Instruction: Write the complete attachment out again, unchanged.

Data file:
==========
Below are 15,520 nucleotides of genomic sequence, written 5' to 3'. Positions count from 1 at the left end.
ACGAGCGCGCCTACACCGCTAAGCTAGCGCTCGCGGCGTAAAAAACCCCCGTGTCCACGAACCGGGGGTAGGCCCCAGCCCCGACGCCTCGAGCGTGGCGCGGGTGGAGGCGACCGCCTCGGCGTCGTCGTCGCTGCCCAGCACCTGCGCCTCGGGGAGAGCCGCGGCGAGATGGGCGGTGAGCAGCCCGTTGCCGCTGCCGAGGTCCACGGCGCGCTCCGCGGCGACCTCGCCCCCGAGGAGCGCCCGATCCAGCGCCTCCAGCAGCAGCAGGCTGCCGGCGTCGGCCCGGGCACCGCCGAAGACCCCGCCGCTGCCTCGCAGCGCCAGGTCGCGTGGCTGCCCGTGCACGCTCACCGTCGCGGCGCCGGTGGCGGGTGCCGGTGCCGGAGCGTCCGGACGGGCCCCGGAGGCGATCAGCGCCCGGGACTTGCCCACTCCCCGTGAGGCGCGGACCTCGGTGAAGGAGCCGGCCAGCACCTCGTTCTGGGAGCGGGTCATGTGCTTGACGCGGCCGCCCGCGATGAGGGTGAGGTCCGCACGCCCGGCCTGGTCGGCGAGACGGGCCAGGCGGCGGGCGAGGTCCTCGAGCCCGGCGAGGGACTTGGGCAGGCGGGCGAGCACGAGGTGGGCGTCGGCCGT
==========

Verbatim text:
Below are 15,520 nucleotides of genomic sequence, written 5' to 3'. Positions count from 1 at the left end.
ACGAGCGCGCCTACACCGCTAAGCTAGCGCTCGCGGCGTAAAAAACCCCCGTGTCCACGAACCGGGGGTAGGCCCCAGCCCCGACGCCTCGAGCGTGGCGCGGGTGGAGGCGACCGCCTCGGCGTCGTCGTCGCTGCCCAGCACCTGCGCCTCGGGGAGAGCCGCGGCGAGATGGGCGGTGAGCAGCCCGTTGCCGCTGCCGAGGTCCACGGCGCGCTCCGCGGCGACCTCGCCCCCGAGGAGCGCCCGATCCAGCGCCTCCAGCAGCAGCAGGCTGCCGGCGTCGGCCCGGGCACCGCCGAAGACCCCGCCGCTGCCTCGCAGCGCCAGGTCGCGTGGCTGCCCGTGCACGCTCACCGTCGCGGCGCCGGTGGCGGGTGCCGGTGCCGGAGCGTCCGGACGGGCCCCGGAGGCGATCAGCGCCCGGGACTTGCCCACTCCCCGTGAGGCGCGGACCTCGGTGAAGGAGCCGGCCAGCACCTCGTTCTGGGAGCGGGTCATGTGCTTGACGCGGCCGCCCGCGATGAGGGTGAGGTCCGCACGCCCGGCCTGGTCGGCGAGACGGGCCAGGCGGCGGGCGAGGTCCTCGAGCCCGGCGAGGGACTTGGGCAGGCGGGCGAGCACGAGGTGGGCGTCGGCCGT